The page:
Tuesday, May 17, 2022
outlook business

Small-town policy

Netambit has patiently nourished the market for insurance products in tier 2 towns… to rich results

Small-town policy
Small-town policy Photographs by Vishal Koul

Four years ago, a conversation between an insurance agent and a client in a tier 2 town went like this: 

Client: I don’t need insurance.

Agent: Do you have a car?

Client: Yes.

Agent: Have you bought insurance for your car?

Client: Yes.

Agent: When your car has an insurance policy, why don’t you have one?

This story has become something of a legend at the offices of Netambit, the Noida-based seller of financial products to predominantly tier 2 markets, and it’s told with special pride because the agent usually succeeded in making a sale at the end of the conversation.

Netambit sells all sorts of products from practically all the names in the insurance business (LIC, HDFC Standard Life, ICICI Prudential, Tata AIA, Bharti AXA etc.); it also distributes the entire spectrum of financial products, ranging from mortgages to fixed deposits. But it’s the market for insurance that the company has mastered with particular diligence — of the 10,000 new Netambit customers every month, 60% ask for life insurance policies, 20% go for health and automobile insurance, and the remaining 20% encompass all the non-insurance products put together.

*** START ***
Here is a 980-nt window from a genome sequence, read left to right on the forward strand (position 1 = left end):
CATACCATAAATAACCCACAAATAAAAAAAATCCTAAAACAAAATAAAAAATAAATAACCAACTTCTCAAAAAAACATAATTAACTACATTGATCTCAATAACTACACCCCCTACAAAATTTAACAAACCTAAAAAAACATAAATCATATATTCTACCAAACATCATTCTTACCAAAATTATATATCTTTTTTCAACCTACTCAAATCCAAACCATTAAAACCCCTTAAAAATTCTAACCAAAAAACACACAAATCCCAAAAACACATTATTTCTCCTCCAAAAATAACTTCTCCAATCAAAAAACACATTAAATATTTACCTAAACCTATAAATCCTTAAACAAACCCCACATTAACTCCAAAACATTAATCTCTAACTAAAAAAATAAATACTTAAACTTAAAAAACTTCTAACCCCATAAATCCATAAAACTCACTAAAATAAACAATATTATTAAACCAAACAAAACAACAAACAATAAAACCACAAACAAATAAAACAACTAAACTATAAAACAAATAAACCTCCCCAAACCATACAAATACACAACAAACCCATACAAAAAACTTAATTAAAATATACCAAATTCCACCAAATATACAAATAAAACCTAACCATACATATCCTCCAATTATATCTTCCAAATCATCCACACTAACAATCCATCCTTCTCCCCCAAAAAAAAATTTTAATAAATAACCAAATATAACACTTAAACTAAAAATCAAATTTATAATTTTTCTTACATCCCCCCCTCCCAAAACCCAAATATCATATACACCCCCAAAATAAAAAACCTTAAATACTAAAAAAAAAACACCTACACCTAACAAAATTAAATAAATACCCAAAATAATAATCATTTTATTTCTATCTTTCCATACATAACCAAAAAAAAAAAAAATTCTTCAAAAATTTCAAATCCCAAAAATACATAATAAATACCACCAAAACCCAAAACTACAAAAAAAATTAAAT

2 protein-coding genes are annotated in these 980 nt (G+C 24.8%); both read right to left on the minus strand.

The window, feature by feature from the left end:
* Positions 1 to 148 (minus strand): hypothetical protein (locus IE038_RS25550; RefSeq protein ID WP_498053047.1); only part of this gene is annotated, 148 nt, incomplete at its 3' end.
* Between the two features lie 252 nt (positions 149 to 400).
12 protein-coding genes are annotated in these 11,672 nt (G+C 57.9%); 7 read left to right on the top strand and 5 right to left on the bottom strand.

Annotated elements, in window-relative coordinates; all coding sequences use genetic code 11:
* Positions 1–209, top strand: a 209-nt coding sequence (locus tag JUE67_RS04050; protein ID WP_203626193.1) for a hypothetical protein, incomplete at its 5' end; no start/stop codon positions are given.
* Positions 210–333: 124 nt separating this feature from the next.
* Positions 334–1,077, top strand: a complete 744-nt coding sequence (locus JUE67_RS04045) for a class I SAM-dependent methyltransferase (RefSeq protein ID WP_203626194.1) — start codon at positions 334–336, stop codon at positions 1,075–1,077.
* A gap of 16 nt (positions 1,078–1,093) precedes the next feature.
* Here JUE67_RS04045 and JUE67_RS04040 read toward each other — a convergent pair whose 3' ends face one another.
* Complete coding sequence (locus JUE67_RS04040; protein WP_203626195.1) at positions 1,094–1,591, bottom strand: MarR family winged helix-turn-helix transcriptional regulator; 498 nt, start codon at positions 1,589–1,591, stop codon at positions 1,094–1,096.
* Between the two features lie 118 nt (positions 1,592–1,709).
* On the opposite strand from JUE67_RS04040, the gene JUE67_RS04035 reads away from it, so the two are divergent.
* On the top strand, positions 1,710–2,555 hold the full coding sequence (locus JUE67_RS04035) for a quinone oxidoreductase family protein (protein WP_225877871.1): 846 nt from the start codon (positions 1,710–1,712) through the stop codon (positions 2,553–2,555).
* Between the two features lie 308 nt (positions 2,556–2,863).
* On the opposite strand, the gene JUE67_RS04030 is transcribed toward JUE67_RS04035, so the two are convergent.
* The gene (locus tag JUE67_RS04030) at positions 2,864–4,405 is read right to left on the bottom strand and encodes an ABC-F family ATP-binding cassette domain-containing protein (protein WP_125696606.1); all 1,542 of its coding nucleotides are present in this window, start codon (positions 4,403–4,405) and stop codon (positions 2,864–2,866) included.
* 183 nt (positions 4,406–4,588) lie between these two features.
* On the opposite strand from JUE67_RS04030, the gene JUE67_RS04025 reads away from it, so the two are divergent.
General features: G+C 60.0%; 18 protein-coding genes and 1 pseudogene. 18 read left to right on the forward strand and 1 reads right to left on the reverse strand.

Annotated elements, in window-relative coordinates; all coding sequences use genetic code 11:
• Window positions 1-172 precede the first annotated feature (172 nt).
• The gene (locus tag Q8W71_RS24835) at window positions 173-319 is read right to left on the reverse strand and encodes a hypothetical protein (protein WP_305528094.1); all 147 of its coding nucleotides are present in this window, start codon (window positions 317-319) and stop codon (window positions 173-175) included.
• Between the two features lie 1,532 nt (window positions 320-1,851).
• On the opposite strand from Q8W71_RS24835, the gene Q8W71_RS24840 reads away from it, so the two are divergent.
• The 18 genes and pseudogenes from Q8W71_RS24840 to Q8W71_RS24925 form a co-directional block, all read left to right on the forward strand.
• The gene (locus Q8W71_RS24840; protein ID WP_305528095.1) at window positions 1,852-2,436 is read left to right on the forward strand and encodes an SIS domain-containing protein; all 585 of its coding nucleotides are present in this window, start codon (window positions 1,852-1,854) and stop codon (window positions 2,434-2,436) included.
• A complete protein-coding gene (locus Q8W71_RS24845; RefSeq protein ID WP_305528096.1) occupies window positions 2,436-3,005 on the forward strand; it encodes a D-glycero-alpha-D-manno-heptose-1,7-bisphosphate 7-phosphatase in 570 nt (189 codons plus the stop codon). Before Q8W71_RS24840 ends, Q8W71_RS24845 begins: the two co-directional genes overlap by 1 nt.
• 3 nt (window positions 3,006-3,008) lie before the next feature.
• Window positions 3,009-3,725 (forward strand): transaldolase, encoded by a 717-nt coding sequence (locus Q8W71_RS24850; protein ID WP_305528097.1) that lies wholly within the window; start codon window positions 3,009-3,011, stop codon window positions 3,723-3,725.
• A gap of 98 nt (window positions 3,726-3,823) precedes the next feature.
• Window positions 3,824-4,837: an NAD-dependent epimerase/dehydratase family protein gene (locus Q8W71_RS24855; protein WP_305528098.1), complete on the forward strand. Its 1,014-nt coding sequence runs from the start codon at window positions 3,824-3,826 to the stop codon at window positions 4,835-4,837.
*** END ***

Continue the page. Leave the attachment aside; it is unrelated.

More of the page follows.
“Five years ago, the first question clients asked us was, ‘why do I need insurance?’” recalls Girish Batra, CEO, Netambit. “Now, the question we get asked is: ‘what’s the highest amount of insurance you can offer?’” Direct marketing, which has become the norm for selling financial services, was pioneered by Netambit. “In fact, the telemarketing model in the financial services space is called the Netambit model,” preens Batra.

This is not idle talk. Netambit’s revenue has grown seven times in the last five years, from Rs.15-20 crore in FY08 to Rs.120 crore in FY12. In the current fiscal, the company expects to touch Rs.165 crore in revenue. “Tier 2 towns give us access to the wide Indian mid-market  everyone talks about,” says Batra, who works out of a large cabin on the 7th floor of a tall tower, in Noida, its floor-to-ceiling window showcasing a splendid view of the Taj Expressway below.

Across the office, everyone appears to be busy with calls, quietly talking to prospective clients. Around 5 million consumers are dialled every month, about 600,000 actually talk (because not everyone takes calls), out of which only 8,000-10,000 buy products but, “we end up educating the rest about insurance,” points out Batra. 

This how we do it